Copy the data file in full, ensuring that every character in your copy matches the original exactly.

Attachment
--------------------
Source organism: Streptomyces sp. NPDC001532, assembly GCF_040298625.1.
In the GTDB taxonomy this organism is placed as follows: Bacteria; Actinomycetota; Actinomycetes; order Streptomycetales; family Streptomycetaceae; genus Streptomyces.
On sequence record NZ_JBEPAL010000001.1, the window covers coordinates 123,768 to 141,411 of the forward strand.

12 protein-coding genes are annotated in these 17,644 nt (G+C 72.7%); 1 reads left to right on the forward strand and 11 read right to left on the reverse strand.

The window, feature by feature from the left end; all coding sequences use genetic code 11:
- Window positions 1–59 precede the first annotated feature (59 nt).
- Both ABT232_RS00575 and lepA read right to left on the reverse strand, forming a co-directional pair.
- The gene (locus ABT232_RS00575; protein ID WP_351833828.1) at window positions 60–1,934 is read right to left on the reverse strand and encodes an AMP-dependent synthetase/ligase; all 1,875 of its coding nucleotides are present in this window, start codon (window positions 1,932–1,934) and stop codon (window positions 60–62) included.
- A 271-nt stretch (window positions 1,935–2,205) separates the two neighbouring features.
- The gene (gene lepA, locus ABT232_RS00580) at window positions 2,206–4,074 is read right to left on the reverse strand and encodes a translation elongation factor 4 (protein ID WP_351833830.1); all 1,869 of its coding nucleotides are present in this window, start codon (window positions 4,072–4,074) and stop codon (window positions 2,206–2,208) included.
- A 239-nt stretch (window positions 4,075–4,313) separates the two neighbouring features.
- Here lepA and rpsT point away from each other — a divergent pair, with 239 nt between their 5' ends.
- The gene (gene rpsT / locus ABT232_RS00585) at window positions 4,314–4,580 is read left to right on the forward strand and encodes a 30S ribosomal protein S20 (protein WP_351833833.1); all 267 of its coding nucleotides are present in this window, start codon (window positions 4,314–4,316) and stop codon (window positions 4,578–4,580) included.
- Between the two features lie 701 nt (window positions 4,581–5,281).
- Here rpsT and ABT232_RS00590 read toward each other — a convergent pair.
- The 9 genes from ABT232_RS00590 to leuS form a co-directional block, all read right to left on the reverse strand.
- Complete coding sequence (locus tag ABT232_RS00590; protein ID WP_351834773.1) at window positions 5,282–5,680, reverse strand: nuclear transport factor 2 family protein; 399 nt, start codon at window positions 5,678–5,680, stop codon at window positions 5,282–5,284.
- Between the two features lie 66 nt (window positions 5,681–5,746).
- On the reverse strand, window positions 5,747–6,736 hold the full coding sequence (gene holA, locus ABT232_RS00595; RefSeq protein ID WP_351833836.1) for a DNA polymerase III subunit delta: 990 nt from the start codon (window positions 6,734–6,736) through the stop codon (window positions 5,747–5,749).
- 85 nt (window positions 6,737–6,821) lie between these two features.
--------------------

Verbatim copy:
Source organism: Streptomyces sp. NPDC001532, assembly GCF_040298625.1.
In the GTDB taxonomy this organism is placed as follows: Bacteria; Actinomycetota; Actinomycetes; order Streptomycetales; family Streptomycetaceae; genus Streptomyces.
On sequence record NZ_JBEPAL010000001.1, the window covers coordinates 123,768 to 141,411 of the forward strand.

12 protein-coding genes are annotated in these 17,644 nt (G+C 72.7%); 1 reads left to right on the forward strand and 11 read right to left on the reverse strand.

The window, feature by feature from the left end; all coding sequences use genetic code 11:
- Window positions 1–59 precede the first annotated feature (59 nt).
- Both ABT232_RS00575 and lepA read right to left on the reverse strand, forming a co-directional pair.
- The gene (locus ABT232_RS00575; protein ID WP_351833828.1) at window positions 60–1,934 is read right to left on the reverse strand and encodes an AMP-dependent synthetase/ligase; all 1,875 of its coding nucleotides are present in this window, start codon (window positions 1,932–1,934) and stop codon (window positions 60–62) included.
- A 271-nt stretch (window positions 1,935–2,205) separates the two neighbouring features.
- The gene (gene lepA, locus ABT232_RS00580) at window positions 2,206–4,074 is read right to left on the reverse strand and encodes a translation elongation factor 4 (protein ID WP_351833830.1); all 1,869 of its coding nucleotides are present in this window, start codon (window positions 4,072–4,074) and stop codon (window positions 2,206–2,208) included.
- A 239-nt stretch (window positions 4,075–4,313) separates the two neighbouring features.
- Here lepA and rpsT point away from each other — a divergent pair, with 239 nt between their 5' ends.
- The gene (gene rpsT / locus ABT232_RS00585) at window positions 4,314–4,580 is read left to right on the forward strand and encodes a 30S ribosomal protein S20 (protein WP_351833833.1); all 267 of its coding nucleotides are present in this window, start codon (window positions 4,314–4,316) and stop codon (window positions 4,578–4,580) included.
- Between the two features lie 701 nt (window positions 4,581–5,281).
- Here rpsT and ABT232_RS00590 read toward each other — a convergent pair.
- The 9 genes from ABT232_RS00590 to leuS form a co-directional block, all read right to left on the reverse strand.
- Complete coding sequence (locus tag ABT232_RS00590; protein ID WP_351834773.1) at window positions 5,282–5,680, reverse strand: nuclear transport factor 2 family protein; 399 nt, start codon at window positions 5,678–5,680, stop codon at window positions 5,282–5,284.
- Between the two features lie 66 nt (window positions 5,681–5,746).
- On the reverse strand, window positions 5,747–6,736 hold the full coding sequence (gene holA, locus ABT232_RS00595; RefSeq protein ID WP_351833836.1) for a DNA polymerase III subunit delta: 990 nt from the start codon (window positions 6,734–6,736) through the stop codon (window positions 5,747–5,749).
- 85 nt (window positions 6,737–6,821) lie between these two features.